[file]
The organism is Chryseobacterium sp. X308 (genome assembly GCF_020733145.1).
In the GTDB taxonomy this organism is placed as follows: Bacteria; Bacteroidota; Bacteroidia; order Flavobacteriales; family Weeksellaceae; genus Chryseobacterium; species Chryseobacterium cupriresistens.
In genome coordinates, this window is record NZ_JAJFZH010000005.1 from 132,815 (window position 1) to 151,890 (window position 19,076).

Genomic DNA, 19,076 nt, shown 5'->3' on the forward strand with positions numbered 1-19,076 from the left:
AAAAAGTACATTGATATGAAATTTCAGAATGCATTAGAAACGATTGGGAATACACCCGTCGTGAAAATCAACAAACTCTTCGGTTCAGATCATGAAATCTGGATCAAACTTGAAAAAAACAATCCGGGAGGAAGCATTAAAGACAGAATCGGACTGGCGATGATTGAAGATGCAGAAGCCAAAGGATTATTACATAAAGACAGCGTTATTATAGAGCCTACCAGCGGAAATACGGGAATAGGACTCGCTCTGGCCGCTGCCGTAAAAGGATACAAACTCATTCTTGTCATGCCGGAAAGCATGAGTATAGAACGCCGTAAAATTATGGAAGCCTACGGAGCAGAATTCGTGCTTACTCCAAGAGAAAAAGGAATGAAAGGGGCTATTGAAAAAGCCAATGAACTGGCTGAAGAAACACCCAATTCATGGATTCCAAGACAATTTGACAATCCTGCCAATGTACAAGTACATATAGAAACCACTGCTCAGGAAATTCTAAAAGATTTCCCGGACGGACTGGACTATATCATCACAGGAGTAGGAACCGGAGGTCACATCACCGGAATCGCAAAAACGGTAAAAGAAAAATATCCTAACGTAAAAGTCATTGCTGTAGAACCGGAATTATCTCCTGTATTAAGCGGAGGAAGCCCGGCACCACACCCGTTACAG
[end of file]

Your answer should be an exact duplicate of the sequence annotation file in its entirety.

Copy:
The organism is Chryseobacterium sp. X308 (genome assembly GCF_020733145.1).
In the GTDB taxonomy this organism is placed as follows: Bacteria; Bacteroidota; Bacteroidia; order Flavobacteriales; family Weeksellaceae; genus Chryseobacterium; species Chryseobacterium cupriresistens.
In genome coordinates, this window is record NZ_JAJFZH010000005.1 from 132,815 (window position 1) to 151,890 (window position 19,076).

Genomic DNA, 19,076 nt, shown 5'->3' on the forward strand with positions numbered 1-19,076 from the left:
AAAAAGTACATTGATATGAAATTTCAGAATGCATTAGAAACGATTGGGAATACACCCGTCGTGAAAATCAACAAACTCTTCGGTTCAGATCATGAAATCTGGATCAAACTTGAAAAAAACAATCCGGGAGGAAGCATTAAAGACAGAATCGGACTGGCGATGATTGAAGATGCAGAAGCCAAAGGATTATTACATAAAGACAGCGTTATTATAGAGCCTACCAGCGGAAATACGGGAATAGGACTCGCTCTGGCCGCTGCCGTAAAAGGATACAAACTCATTCTTGTCATGCCGGAAAGCATGAGTATAGAACGCCGTAAAATTATGGAAGCCTACGGAGCAGAATTCGTGCTTACTCCAAGAGAAAAAGGAATGAAAGGGGCTATTGAAAAAGCCAATGAACTGGCTGAAGAAACACCCAATTCATGGATTCCAAGACAATTTGACAATCCTGCCAATGTACAAGTACATATAGAAACCACTGCTCAGGAAATTCTAAAAGATTTCCCGGACGGACTGGACTATATCATCACAGGAGTAGGAACCGGAGGTCACATCACCGGAATCGCAAAAACGGTAAAAGAAAAATATCCTAACGTAAAAGTCATTGCTGTAGAACCGGAATTATCTCCTGTATTAAGCGGAGGAAGCCCGGCACCACACCCGTTACAG